Yesterday was one month since Dad's funeral. As I have got older (I'm still getting older, it hasn't stopped) I have begun to realise that whenever he wanted to teach me anything he would do it in one or two pithy sentences, the significance of which would only dawn on me later. When I was a little boy - scarcely more than a toddler - he told me that Jewish people were very warm and generous. So generous in fact that they would volunteer to work on Christmas day in vital industries and and services so that everyone else could have the day off. "Wow," I remember thinking.
My brother John is nine years younger than me. I told him that anecdote after the funeral. Guess what he told me. Yup. When he was a little boy - scarcely more than a toddler - Dad told him that Jewish people were very warm and generous. So generous in fact that they would volunteer to work on Christmas day in vital industries and and services so that everyone else could have the day off.
The same explanation to two little boys all but a decade apart is plainly no coincidence. He wanted to inoculate us against the virus of casual antisemitism (I use the word casual advisedly).
It isn't theoretical. Our family home is at the bottom of Ty Gwyn Avenue. The Cardiff United synagogue opened around the corner in Ty Gwyn Road in 1955. One Saturday morning in September 1981, as Elliot Fine walked to that very synagogue with three of his children, a German ex-pat neighbour - who had already plagued the family - rammed his car into them before getting out and stabbing Elliott to death. I was twenty years old. The same age my son is as I write this.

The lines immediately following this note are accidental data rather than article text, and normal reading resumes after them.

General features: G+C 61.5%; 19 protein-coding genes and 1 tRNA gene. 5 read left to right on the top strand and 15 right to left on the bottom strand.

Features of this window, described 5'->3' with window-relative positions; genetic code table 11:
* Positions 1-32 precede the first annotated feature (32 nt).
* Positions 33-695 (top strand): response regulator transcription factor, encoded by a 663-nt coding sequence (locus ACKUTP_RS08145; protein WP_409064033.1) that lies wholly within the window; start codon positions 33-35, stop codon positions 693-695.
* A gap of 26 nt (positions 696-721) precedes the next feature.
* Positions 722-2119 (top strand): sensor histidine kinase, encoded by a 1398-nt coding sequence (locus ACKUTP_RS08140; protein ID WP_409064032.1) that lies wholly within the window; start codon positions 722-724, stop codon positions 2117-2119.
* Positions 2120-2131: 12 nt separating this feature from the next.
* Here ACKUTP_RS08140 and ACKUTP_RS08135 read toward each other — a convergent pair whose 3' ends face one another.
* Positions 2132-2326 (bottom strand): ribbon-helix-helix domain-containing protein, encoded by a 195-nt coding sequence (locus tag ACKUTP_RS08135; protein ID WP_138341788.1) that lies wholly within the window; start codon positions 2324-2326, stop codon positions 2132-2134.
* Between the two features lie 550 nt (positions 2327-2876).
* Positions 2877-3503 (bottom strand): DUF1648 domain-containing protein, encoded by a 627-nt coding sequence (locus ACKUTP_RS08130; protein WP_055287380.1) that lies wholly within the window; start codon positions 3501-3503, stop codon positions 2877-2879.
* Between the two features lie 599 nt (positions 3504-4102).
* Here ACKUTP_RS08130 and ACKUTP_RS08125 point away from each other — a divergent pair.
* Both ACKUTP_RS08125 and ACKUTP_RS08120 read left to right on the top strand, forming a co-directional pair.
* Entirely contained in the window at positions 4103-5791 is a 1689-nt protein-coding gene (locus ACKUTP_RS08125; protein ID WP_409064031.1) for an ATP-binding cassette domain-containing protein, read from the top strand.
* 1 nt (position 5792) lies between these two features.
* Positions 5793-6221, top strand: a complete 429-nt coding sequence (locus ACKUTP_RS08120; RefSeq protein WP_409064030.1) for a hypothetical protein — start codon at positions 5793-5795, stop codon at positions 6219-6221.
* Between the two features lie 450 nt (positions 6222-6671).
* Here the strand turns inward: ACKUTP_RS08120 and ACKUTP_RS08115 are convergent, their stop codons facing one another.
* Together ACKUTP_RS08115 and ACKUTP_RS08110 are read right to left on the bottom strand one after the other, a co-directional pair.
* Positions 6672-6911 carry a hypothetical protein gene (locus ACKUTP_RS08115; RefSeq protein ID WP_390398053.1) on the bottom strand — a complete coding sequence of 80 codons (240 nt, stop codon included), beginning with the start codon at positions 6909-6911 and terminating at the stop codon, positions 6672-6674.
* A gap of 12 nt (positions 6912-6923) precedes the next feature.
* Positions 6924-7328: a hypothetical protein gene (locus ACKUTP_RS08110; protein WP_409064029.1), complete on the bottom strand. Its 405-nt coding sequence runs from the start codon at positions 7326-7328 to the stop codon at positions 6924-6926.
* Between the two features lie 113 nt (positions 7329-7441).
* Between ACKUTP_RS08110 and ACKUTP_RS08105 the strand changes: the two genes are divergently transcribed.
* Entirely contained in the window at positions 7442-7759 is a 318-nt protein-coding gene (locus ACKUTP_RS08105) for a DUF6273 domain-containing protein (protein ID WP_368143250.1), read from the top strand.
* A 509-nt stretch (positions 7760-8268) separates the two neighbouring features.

Up until now, I have always been reluctant to share what I think of as the wisdom of my father's teaching. Could he not be, perhaps, accused by grievance brokers of coming close to insulting or patronizing the people of whom he seemed, to my young ears, to have spoken so warmly? I needn't have worried. I learned yesterday, from reading a biography of Harry Truman, of something or someone called a shabbos goy,
A Shabbos goy (Yiddish: שבת גוי, shabbos goy; Hebrew: גוי של שבת) is a non-Jew who performs certain types of work (melakha) which Jewish religious law (halakha) prohibits a Jew from doing on the Sabbath. Notable examples include Maxim Gorky, Harry S. Truman, Colin Powell, Martin Scorsese, and - my particular favourite - the adolescent Elvis Presley, all of whom assisted their Jewish neighbors in this way.
What was my old man boosting but a mirror image of this? A live and let live world of respect, tolerance, help and interdependence. It is no wonder I miss him so much.